Like the other four basic tastes, umami is notable because it's an element of what makes food enjoyable, and it's always been there. But unlike the other four tastes, umami is a little more subtle and not as evident to folks in this country.

Kasabian says that's partly because for the last 150 years we have been taught there are only four tastes — sweet, sour, salty and bitter. It's also partly because our diet tends to be heavy with fats, dairy products and flavors that mask the umami effect. But all that doesn't mean the umami isn't registering.

“Once you become conscious of it, it's much easier to start picking up,” Zino says, noting that Eastern cultures have a better understanding of the palatability of umami than Western cultures.

Not only do our counterparts in Eastern cultures eat a lighter, more delicate cuisine than ours, they also have been talking about umami for 100 years.

In 1908, Japanese scientist Kikunae Ikeda coined the term umami, which comes from the Japanese word umai, meaning delicious. In his research at Tokyo Imperial University, Kikunae discovered glutamate is the main active ingredient in kombu, and key to its delicious taste. (Kombu is a type of seaweed that's an indispensable part of Japanese cuisine.)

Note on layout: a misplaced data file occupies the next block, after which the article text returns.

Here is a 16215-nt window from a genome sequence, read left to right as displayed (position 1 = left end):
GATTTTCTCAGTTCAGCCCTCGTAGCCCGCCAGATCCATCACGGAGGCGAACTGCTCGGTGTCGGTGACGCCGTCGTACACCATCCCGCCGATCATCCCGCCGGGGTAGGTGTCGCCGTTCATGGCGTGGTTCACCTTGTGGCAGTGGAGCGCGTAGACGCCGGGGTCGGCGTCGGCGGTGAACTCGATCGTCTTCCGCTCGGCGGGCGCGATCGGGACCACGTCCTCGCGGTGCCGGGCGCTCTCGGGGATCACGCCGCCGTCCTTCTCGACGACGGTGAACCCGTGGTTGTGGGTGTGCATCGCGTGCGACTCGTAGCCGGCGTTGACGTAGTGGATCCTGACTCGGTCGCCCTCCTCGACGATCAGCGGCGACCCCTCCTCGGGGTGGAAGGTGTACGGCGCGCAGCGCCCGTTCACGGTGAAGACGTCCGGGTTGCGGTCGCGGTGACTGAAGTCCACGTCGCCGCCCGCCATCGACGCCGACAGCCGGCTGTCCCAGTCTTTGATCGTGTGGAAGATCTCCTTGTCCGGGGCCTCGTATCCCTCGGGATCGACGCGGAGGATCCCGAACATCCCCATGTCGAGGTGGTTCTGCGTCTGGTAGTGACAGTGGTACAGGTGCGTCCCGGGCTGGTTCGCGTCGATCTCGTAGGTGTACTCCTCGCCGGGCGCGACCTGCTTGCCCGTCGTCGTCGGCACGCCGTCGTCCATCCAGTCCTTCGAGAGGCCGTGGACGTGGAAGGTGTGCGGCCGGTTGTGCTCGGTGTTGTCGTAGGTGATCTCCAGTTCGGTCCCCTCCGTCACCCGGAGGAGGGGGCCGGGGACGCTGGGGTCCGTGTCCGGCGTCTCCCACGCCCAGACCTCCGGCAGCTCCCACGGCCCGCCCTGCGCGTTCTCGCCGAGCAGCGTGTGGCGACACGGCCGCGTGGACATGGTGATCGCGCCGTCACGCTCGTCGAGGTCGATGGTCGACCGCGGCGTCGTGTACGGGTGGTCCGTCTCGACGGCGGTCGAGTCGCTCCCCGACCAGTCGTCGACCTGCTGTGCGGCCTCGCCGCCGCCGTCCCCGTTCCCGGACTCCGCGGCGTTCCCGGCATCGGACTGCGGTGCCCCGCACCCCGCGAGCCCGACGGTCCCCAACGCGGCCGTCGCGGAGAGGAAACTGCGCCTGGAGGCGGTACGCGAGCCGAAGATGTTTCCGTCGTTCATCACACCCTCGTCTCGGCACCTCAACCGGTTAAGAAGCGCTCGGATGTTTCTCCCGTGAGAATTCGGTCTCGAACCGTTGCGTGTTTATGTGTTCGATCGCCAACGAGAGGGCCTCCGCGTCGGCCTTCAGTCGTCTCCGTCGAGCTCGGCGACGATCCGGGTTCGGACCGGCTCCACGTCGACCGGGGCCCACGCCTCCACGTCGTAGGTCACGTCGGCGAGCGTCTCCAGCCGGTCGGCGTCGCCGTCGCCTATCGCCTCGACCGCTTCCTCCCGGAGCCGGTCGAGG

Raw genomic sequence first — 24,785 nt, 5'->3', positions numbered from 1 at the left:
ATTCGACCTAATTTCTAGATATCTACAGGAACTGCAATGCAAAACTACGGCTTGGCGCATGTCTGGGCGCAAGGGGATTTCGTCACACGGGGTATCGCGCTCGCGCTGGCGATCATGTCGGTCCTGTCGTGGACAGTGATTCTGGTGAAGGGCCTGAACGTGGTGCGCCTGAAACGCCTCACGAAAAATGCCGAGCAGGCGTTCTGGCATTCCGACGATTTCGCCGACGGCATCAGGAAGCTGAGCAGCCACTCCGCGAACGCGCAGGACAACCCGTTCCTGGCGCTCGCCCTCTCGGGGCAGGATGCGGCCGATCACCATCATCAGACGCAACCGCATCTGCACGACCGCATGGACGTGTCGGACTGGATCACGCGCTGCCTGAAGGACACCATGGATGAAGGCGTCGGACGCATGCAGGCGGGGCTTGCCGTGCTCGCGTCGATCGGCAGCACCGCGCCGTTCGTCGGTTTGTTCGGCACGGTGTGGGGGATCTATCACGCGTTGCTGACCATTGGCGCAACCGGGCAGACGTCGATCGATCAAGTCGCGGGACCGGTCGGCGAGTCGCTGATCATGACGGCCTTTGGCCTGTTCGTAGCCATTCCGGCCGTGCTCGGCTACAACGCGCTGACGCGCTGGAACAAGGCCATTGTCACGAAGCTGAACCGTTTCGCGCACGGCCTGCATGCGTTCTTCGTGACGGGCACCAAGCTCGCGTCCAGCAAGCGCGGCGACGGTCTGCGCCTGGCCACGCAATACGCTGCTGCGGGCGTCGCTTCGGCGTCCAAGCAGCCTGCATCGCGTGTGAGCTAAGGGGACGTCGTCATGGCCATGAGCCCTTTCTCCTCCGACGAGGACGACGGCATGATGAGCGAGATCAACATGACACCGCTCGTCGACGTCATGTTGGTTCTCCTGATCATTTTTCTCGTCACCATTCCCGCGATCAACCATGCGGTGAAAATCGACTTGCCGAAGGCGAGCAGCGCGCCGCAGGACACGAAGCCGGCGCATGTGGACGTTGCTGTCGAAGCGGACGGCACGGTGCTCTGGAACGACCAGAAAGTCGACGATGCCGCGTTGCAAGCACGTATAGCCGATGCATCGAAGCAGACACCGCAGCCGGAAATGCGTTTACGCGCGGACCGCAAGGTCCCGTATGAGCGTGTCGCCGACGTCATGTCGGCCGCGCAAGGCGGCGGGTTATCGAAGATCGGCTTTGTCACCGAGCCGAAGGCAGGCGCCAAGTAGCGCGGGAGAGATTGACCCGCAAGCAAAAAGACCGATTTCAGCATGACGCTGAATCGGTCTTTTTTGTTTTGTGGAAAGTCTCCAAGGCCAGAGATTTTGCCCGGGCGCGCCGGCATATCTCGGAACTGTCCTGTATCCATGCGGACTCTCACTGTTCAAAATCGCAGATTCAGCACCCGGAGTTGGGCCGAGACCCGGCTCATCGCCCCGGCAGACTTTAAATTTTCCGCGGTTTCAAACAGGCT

Kikunae went on to patent the manufacture of monosodium glutamate (MSG), which is one of the salt forms of glutamic acid. MSG is commercial flavor enhancer that is widely used in the food industry.

Folks in the U.S. food industry mostly dismissed umami until the late 1990s, when researchers at the University of Miami Medical School isolated separate taste receptor cells in the tongue for detecting umami.

The wine industry was first to respond to this development, Zino says. And the food industry soon followed, led in part by the beef industry, which quickly recognized the importance of umami in recipe and product development.

“The beef industry was really a front runner in discussing umami,” he says.